The two Arthur Miller plays which have already been
seen on ITV -- "Death of a Salesman" and "All
My Sons" -- rank among television's most exciting and memorable
productions. Now ITV brings viewers a third play, which Arthur
Miller regards as one of his best.
A Memory of Two Mondays (written in 1955)
Long one-act Play. Arthur Miller. 12 men, 2 women. Interior.
is the shorter of two plays which were produced on Broadway under
the generic title of A View From the Bridge - a one-act
fragment about people who work in an automobile parts warehouse
in the early Roosevelt days. Properly speaking, it has no plot
-- yet something does happen to almost everybody. A youth gets
a chance to go to college. A drunk reforms. Another drunk rebels.
A young man with a song in his soul finds himself forgetting
the song as poverty and a lack of opportunity grind him down.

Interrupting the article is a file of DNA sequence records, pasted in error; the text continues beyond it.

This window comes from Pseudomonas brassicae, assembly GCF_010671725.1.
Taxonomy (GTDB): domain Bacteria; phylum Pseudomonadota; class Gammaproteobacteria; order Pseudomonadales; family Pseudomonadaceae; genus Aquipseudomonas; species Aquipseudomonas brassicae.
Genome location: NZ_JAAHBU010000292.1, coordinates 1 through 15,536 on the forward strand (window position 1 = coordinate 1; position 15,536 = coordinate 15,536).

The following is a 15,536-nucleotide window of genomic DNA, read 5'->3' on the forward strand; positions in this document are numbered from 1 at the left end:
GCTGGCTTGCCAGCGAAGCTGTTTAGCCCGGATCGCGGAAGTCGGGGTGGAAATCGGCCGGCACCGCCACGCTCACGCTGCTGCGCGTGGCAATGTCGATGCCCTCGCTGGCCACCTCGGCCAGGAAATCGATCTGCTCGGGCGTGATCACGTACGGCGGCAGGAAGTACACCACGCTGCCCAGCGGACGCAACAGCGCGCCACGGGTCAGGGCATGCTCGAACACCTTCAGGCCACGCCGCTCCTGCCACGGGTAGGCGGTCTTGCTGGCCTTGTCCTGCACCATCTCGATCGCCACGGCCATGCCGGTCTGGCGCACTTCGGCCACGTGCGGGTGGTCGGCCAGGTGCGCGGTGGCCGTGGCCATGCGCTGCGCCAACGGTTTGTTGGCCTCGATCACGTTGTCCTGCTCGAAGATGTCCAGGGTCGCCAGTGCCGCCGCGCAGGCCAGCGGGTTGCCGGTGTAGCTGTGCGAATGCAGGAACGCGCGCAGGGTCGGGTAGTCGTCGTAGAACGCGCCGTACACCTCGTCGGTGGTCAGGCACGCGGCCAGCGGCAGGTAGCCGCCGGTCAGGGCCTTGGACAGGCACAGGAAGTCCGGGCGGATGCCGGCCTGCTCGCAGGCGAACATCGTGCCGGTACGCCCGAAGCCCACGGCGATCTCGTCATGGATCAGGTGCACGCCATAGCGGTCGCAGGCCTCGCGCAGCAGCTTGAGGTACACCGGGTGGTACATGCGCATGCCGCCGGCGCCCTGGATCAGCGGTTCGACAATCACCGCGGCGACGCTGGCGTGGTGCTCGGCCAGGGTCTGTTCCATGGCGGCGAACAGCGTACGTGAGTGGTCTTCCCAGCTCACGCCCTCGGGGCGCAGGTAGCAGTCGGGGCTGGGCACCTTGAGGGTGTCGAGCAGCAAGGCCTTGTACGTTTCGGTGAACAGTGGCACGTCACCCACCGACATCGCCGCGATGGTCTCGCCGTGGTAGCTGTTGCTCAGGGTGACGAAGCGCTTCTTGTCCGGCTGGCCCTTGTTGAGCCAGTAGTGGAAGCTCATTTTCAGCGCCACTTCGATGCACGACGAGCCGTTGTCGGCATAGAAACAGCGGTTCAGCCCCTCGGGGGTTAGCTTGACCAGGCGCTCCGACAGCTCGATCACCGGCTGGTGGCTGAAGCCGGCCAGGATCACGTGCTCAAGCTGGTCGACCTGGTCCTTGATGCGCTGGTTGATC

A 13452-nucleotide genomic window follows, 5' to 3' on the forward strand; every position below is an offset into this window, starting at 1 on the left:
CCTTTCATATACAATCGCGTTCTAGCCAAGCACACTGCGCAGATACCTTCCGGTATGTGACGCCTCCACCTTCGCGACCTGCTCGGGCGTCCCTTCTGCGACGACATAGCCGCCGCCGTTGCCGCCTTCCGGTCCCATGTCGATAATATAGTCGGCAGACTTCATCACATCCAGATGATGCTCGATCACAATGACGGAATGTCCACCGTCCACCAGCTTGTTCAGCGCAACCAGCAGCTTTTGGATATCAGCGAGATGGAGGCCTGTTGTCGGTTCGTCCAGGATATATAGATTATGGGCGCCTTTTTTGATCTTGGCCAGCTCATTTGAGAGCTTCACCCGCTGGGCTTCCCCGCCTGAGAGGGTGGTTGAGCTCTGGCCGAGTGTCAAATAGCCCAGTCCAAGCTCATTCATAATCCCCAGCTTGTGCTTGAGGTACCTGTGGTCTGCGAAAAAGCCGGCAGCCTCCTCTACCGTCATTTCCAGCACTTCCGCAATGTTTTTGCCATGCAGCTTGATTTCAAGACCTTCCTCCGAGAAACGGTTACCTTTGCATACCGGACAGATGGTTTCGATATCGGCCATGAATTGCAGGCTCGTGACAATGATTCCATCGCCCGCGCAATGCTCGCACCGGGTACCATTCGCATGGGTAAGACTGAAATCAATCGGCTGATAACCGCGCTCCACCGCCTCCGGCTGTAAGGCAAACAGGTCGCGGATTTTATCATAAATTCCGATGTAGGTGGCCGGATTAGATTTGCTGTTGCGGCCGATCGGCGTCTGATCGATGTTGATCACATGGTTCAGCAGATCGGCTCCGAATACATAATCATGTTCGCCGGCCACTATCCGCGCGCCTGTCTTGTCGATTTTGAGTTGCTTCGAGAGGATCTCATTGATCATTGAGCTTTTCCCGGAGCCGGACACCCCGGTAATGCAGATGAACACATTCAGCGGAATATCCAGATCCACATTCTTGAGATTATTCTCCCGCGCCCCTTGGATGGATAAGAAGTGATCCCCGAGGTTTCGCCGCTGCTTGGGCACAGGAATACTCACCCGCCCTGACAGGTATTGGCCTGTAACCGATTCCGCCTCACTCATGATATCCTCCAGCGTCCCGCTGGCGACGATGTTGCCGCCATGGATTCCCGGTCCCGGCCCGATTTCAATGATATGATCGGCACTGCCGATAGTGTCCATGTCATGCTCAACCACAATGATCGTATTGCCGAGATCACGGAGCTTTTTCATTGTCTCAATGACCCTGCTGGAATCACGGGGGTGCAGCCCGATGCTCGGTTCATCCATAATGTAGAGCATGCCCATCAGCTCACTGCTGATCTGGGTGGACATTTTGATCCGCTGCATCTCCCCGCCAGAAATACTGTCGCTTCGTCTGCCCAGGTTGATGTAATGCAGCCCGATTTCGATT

Arthur Miller once said he loved none of
his plays more than this tale about a bunch of working-class
toughs who grind away their days among used-car parts in a Depression
era warehouse. The passionate play, about dashed dreams and the
deadening monotony of routine doesn't have much of a plot, but
is centered around a highly moral, if symbolically heavy-handed,
core (those are used car parts).
After graduation from high school, Miller
worked in his father's store for a few months, then as a shipping
clerk in an automobile parts warehouse.
A 1974 filmed version stars Jack Warden,
Jerry Stiller, Dick Van Patten, Estelle Parsons and a fresh-faced
Harvey Keitel star in the gritty drama, which opens with an introduction
from the playwright himself. |||
Note: Alan was about 24 when this was filmed.